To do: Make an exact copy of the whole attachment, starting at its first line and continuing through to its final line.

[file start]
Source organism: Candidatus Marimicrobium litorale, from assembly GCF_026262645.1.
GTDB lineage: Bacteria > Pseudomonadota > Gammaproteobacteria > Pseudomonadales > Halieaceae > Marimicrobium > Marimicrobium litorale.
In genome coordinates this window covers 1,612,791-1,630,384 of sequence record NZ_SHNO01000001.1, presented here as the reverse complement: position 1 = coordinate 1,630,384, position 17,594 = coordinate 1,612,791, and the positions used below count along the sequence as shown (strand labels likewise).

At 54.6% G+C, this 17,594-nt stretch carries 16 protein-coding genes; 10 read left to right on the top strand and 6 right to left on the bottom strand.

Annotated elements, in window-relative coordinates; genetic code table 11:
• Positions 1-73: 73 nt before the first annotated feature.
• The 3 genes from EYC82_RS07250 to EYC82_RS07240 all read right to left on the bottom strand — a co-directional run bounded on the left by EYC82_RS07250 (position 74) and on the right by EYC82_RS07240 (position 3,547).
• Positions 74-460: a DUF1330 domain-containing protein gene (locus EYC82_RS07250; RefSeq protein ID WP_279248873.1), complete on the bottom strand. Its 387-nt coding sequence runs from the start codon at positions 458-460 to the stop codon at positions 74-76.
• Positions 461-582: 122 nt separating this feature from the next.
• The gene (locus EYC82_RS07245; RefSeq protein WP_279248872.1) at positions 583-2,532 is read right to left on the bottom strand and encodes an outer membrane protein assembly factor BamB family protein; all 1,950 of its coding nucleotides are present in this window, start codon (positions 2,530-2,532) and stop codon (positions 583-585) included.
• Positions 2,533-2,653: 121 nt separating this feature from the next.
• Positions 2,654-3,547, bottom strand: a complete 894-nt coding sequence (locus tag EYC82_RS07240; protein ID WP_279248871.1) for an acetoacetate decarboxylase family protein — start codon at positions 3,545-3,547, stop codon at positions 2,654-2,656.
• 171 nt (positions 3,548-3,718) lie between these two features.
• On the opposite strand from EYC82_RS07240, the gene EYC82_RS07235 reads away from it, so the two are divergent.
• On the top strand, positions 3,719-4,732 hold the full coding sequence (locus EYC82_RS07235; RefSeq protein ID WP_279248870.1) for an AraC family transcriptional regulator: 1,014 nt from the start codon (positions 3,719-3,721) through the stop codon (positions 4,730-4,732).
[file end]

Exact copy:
Source organism: Candidatus Marimicrobium litorale, from assembly GCF_026262645.1.
GTDB lineage: Bacteria > Pseudomonadota > Gammaproteobacteria > Pseudomonadales > Halieaceae > Marimicrobium > Marimicrobium litorale.
In genome coordinates this window covers 1,612,791-1,630,384 of sequence record NZ_SHNO01000001.1, presented here as the reverse complement: position 1 = coordinate 1,630,384, position 17,594 = coordinate 1,612,791, and the positions used below count along the sequence as shown (strand labels likewise).

At 54.6% G+C, this 17,594-nt stretch carries 16 protein-coding genes; 10 read left to right on the top strand and 6 right to left on the bottom strand.

Annotated elements, in window-relative coordinates; genetic code table 11:
• Positions 1-73: 73 nt before the first annotated feature.
• The 3 genes from EYC82_RS07250 to EYC82_RS07240 all read right to left on the bottom strand — a co-directional run bounded on the left by EYC82_RS07250 (position 74) and on the right by EYC82_RS07240 (position 3,547).
• Positions 74-460: a DUF1330 domain-containing protein gene (locus EYC82_RS07250; RefSeq protein ID WP_279248873.1), complete on the bottom strand. Its 387-nt coding sequence runs from the start codon at positions 458-460 to the stop codon at positions 74-76.
• Positions 461-582: 122 nt separating this feature from the next.
• The gene (locus EYC82_RS07245; RefSeq protein WP_279248872.1) at positions 583-2,532 is read right to left on the bottom strand and encodes an outer membrane protein assembly factor BamB family protein; all 1,950 of its coding nucleotides are present in this window, start codon (positions 2,530-2,532) and stop codon (positions 583-585) included.
• Positions 2,533-2,653: 121 nt separating this feature from the next.
• Positions 2,654-3,547, bottom strand: a complete 894-nt coding sequence (locus tag EYC82_RS07240; protein ID WP_279248871.1) for an acetoacetate decarboxylase family protein — start codon at positions 3,545-3,547, stop codon at positions 2,654-2,656.
• 171 nt (positions 3,548-3,718) lie between these two features.
• On the opposite strand from EYC82_RS07240, the gene EYC82_RS07235 reads away from it, so the two are divergent.
• On the top strand, positions 3,719-4,732 hold the full coding sequence (locus EYC82_RS07235; RefSeq protein ID WP_279248870.1) for an AraC family transcriptional regulator: 1,014 nt from the start codon (positions 3,719-3,721) through the stop codon (positions 4,730-4,732).